Public vs. Private College – Several Factors to Compare/Contrast
Choosing to attend a private or public university is a big one. Many students and their parents make that choice based solely upon cost. After all, a college education is a large financial investment, and there may be hefty student loans to pay back after graduating. So, yes, the price has to be a big factor in our decision, but if you cannot answer the question, “What is the difference between public and private colleges?” then you are not really ready to make your decision. Here are five factors of comparison that all students should consider.
State universities are funded by the taxpayers of that state and student tuition and fees. Every university has an operating budget, which it must submit to an appointed Board of Governors, and that budget must be approved by the state legislature. The amount of tuition and fees charged must also be approved by the state government.
What is a Private University Structure?
Private colleges and universities have been around longer than state institutions. They were initially founded by religious organizations, although most are not pretty secular. These institutions are not funded by the taxpayer and are therefore free to set their own policies and budgets without state approval. They usually have a Board of Directors or Governors that sets policy and tuition and fee rates. Private colleges are funded by student tuitions and fees, as well as by donors, most of whom are wealthy individuals who graduated from that college.
Because of their state funding, tuition and fees at public schools are much cheaper than a private school, as a rule. And states vary widely on those tuition amounts. Texas, for example, has very high funding for its state universities, so students get a big bargain. Generally, however, students can expect to pay from $7000 – $9000 a year.
The cost of living, whether in a dormitory or an apartment, will not vary much from that in private universities, nor will meal plans that are offered by the schools. The other factor that will remain comparable will be the costs of texts and supplies.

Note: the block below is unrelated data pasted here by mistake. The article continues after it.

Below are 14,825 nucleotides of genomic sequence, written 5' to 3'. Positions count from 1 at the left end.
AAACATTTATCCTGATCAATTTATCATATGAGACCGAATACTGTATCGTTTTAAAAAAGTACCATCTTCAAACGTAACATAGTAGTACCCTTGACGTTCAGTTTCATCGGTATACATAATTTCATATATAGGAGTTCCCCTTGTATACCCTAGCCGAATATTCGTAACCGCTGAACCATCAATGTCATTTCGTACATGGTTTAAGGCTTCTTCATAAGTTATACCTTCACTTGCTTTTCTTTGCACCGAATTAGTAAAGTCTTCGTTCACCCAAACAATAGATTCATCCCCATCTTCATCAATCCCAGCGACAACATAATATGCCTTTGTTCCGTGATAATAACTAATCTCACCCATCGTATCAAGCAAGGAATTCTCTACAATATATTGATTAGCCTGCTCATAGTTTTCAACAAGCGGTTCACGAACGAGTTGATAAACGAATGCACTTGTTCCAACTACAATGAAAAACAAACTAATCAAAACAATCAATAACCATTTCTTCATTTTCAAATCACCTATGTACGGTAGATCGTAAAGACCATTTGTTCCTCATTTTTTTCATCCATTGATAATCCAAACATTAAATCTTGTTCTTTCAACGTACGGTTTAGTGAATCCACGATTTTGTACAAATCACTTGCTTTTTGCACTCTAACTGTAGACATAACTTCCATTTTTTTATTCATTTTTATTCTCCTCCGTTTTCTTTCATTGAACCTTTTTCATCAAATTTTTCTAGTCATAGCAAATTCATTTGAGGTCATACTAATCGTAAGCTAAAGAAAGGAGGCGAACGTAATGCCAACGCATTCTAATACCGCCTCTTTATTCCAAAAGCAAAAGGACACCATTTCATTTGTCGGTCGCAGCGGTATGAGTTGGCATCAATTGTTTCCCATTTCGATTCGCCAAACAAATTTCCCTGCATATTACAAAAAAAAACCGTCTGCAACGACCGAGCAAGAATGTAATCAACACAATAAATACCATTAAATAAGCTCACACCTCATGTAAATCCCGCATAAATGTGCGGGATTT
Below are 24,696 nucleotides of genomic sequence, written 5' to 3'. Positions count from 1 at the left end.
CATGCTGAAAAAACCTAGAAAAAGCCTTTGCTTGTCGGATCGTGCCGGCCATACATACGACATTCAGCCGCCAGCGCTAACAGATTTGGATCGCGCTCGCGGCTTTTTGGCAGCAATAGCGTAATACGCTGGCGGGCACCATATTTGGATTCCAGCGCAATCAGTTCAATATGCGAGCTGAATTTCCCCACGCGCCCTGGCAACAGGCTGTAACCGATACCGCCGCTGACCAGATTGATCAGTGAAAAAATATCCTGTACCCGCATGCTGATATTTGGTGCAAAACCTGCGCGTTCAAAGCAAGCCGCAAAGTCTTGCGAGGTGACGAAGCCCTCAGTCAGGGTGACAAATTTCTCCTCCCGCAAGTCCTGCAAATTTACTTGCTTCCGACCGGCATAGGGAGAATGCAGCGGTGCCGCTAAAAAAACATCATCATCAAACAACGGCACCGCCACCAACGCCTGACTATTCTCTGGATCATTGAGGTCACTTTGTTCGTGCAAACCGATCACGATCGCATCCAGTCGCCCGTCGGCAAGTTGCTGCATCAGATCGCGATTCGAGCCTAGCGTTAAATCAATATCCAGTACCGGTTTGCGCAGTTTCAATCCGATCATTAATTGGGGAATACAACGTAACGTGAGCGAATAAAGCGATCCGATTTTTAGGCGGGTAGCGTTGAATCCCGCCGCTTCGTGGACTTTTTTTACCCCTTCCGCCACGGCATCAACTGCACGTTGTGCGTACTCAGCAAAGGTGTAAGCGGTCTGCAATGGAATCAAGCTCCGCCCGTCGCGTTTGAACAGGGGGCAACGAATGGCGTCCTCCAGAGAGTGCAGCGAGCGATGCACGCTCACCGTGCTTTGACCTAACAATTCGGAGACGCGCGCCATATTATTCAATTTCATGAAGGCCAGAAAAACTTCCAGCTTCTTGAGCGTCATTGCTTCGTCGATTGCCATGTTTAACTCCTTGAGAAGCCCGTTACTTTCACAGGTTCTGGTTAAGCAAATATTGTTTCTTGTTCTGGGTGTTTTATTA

Tuitions will be significantly higher in private schools and will generally range from $20,000 – $45,000 per year – the more prestigious the school, the higher the cost. The cost of living and texts, as mentioned, will not vary much from those of state schools, but those costs can be significant.
The one offsetting factor in tuition and fee costs is that private schools do have a lot of privately available financial aid. Some of their endowments from donors are earmarked for financial aid to students in need, and the school must give that money out as required each year. So, before you dump the idea of a private school, check out its financial aid programs.
In looking at public university vs. private university sizes, the general rule is that public schools will have much larger student populations. This also means that class sizes will be larger and the personal attention is not great. Some campuses have up to 40,000 students or more, and at least at the general education level coursework, auditorium-style classes are the “rule.”
Student populations in private schools really vary. Small schools may have as few as 1800 students. Harvard, by contrast, has 27,000+. As a rule, however, class sizes in private schools are smaller, and there is more personal attention.
If you do well in very large and more impersonal schooling environments, then you will do very well in a public school. If you do not, however, you should consider a private college.
Because of their sheer size, public colleges tend to have more degree programs, so there are certainly more options when selecting a major field of study. And within a state system, some schools are known for their excellence in certain degree fields. If you select a state school, make sure you select one that is known for its department in your major.
Private schools have fewer degree programs, but many have an exceptional reputation in the degree programs they offer. If you intend to go the private school route, make sure that the degree program you are choosing has a department with a great reputation.
This is the final factor to consider. Big schools offer a great deal of diversity of population and a huge number of clubs and organizations to join. Most are also known for their “party weekends” especially when there is a “home” sporting event.
Private schools, with some exceptions, maybe less diverse and offer fewer opportunities for you to branch out and widen your social horizons. If there are fraternities on campus, there will be parties, for certain. But in general private schools tend to have less of a reputation for being “party” schools.
These, then are the factors to look at. Finding the right balance of cost, size, programs, and social life for you to be happy takes time and careful thought.